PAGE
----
Document Type

Dissertation

Degree

Doctor of Philosophy

Department

Curriculum and Instruction

First Advisor's Name

Eric Dwyer

First Advisor's Title

Committee Chair

Second Advisor's Name

Benjamin Baez

Third Advisor's Name

Teresa Lucas

Fourth Advisor's Name

Joan Wynne

Keywords

Hispanic students, Generation 1.5, English as a Second Language, Developmental Education, communities of practice, engagement, belonging, alienation, college student success

Date of Defense

11-16-2010

Abstract

Hispanic Generation 1.5 students are foreign-born, U.S. high school graduates who are socialized in the English dominant K-12 school system while still maintaining the native language and culture at home (Allison, 2006; Blumenthal, 2002; Harklau, Siegal, & Losey, 1999; Rumbault & Ima, 1988). When transitioning from high school to college, these students sometimes assess into ESL courses based on their English language abilities, and because of this ESL placement, Hispanic Generation 1.5 students might have different engagement experiences than their mainstream peers. Engagement is a critical factor in student success and long-term retention because students’ positive and negative engagement experiences affect their membership and sense of belonging at the institution. The purpose of this study was to describe the engagement and membership experiences of Hispanic Generation 1.5 students’ at a Massachusetts community college.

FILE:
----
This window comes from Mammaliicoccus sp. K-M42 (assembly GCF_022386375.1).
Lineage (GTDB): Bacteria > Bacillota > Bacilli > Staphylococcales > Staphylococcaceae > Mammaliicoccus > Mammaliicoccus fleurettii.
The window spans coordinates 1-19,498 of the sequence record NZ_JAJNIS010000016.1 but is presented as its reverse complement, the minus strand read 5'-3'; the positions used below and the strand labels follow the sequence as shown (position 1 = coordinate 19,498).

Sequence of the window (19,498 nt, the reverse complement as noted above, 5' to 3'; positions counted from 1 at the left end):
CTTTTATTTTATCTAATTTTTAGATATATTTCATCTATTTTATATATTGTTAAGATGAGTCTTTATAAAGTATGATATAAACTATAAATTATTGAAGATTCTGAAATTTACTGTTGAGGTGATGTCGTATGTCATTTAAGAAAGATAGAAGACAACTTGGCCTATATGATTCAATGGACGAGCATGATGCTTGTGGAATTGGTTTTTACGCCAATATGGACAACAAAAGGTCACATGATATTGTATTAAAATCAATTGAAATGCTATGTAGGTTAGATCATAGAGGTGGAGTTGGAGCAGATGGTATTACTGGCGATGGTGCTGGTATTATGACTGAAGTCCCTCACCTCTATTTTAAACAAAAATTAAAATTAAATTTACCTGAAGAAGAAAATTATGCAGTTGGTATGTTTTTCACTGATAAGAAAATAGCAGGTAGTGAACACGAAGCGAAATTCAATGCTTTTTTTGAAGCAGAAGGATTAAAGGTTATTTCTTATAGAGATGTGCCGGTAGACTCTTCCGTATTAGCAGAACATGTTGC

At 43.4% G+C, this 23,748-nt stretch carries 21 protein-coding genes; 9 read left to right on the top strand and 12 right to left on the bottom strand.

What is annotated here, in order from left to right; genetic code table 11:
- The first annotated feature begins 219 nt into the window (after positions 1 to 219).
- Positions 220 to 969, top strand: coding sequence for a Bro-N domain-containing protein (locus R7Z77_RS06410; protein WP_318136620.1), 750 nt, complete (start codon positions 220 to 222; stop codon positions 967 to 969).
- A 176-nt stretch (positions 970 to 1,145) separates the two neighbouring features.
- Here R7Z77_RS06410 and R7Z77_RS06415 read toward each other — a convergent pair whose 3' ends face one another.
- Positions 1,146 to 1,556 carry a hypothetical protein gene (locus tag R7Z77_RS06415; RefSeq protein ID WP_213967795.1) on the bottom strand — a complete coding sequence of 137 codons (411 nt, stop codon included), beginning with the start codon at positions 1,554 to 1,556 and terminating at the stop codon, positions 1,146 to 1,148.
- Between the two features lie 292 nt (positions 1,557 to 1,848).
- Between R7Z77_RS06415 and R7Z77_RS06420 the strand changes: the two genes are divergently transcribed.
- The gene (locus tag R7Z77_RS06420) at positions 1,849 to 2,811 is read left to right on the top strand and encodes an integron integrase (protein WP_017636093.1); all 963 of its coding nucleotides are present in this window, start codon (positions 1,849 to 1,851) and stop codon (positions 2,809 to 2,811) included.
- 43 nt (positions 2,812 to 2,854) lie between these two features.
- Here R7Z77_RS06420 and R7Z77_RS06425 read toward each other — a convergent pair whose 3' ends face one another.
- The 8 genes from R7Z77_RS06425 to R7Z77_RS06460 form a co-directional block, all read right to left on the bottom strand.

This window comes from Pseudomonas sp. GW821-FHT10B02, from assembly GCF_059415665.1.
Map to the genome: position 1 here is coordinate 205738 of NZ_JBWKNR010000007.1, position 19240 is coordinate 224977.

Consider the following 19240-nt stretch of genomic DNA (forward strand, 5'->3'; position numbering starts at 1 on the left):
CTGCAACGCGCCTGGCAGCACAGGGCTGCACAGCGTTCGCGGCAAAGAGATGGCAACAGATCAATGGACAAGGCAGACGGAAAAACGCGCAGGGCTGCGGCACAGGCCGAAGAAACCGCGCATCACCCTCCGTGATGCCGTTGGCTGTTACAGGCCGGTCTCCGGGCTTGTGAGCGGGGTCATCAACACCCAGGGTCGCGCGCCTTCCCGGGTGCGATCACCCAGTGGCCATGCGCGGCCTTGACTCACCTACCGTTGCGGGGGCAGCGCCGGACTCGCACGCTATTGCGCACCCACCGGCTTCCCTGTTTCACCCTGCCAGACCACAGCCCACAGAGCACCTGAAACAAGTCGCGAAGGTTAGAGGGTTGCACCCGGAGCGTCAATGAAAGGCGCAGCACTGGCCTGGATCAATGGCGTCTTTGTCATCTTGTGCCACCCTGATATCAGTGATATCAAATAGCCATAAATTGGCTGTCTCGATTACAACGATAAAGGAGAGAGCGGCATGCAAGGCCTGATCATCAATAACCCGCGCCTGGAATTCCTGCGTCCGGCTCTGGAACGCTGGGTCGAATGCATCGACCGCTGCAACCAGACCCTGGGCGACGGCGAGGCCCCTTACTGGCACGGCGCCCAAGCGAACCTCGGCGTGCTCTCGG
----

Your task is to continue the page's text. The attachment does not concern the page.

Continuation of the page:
This study employed naturalistic inquiry within an embedded descriptive case study design that included three units of analysis: the students’ engagement experiences in (a) ESL courses, (b) developmental courses, and (c) mainstream courses. The main source of data was in-depth interviews with Hispanic Generation 1.5 students at Commonwealth of Massachusetts Community College. Criterion sampling was used to select the interview participants, ensuring that all participants were native Spanish speakers and were taking or had taken at least one ESL course at the institution.

The study findings show that these Hispanic Generation 1.5 students at the college did not perceive peer engagement as critical to academic success. Most times the participants avoided peer engagement outside of the classroom, especially with fellow Hispanic students, who they felt would deter them from their English language development and general academic work. Engagement with ESL faculty and ESL academic support staff played the most critical role in the participants’ sense of belonging and success, and students who were required to engage with faculty and academic support staff outside of the classroom were the most satisfied with their educational experiences. While the participants were all disappointed with some aspect of their ESL placement, they valued the ESL engagement experiences more than the engagement experiences while completing developmental and credit coursework.

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